Universal police behaviours during critical incidents and their connection to personality: A preliminary study

Juha-Matti Huhta, Paula M. Di Nota, Markku Nyman, Eero Pietilä, Eero Ropo

Research output: Contribution to journalArticleScientificpeer-review

1 Citation (Scopus)
7 Downloads (Pure)


There is currently no universal standard for training or evaluating operational police performance during critical incident simulations. Accordingly, performance is typically judged on final outcomes (i.e., shoot/no-shoot decision-making) rather than a more detailed set of essential policing skills in both research and practical settings. The current study identifies six behavioural dimensions developed by expert use of force instructors: control of the environment, operational flexibility, initiative, critical decision-making, withdrawal, and target oriented behaviour. To explore the possible relationship between inherent personality characteristics and primitive (i.e., untrained) police performance, 45 police recruits were assessed during stressful fieldwork simulations. Preliminary findings suggest several possible relationships; scores for control of the environment and operational flexibility were lower in more extraverted and flexible types. Initiative was also lower in more flexible types, and critical decision-making errors were related to higher extraversion. Withdrawal behaviour was greater among more emotional types, and target oriented behaviour was higher in more extraverted participants. The behavioural dimensions developed in this study can be practically applied to standardize, tailor, and improve current training practices for essential policing skills. Understanding their possible connection to universal personality traits can identify inherent strengths and vulnerabilities that may need more attention and deliberate practice.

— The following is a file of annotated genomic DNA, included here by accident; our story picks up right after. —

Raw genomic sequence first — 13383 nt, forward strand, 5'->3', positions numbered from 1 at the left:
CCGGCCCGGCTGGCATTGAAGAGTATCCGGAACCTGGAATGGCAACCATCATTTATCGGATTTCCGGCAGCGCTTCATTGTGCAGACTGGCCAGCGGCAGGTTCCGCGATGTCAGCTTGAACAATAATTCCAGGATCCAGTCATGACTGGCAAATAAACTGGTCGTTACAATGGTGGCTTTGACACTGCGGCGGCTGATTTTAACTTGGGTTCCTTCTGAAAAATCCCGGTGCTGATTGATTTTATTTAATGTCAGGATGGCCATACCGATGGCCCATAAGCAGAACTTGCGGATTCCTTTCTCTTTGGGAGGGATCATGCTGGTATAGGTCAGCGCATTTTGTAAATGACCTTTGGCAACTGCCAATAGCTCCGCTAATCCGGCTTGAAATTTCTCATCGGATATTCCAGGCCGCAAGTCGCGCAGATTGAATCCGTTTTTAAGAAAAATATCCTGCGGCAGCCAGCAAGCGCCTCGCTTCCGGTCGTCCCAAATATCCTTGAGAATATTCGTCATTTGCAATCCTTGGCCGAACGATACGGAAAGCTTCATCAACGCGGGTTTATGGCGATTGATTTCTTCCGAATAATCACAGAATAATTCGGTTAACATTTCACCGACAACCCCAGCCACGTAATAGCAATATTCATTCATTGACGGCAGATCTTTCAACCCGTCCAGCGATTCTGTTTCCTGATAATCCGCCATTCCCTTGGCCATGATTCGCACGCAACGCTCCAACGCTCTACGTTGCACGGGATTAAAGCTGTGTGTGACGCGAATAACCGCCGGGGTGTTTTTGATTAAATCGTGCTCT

Original languageEnglish
Pages (from-to)1-18
Number of pages18
JournalNordic Journal of Studies in Policing
Issue number1
Publication statusPublished - 2021
Publication typeA1 Journal article-refereed


  • police training
  • police

Publication forum classification

  • Publication forum level 1

ASJC Scopus subject areas

  • Education
  • Psychology(all)


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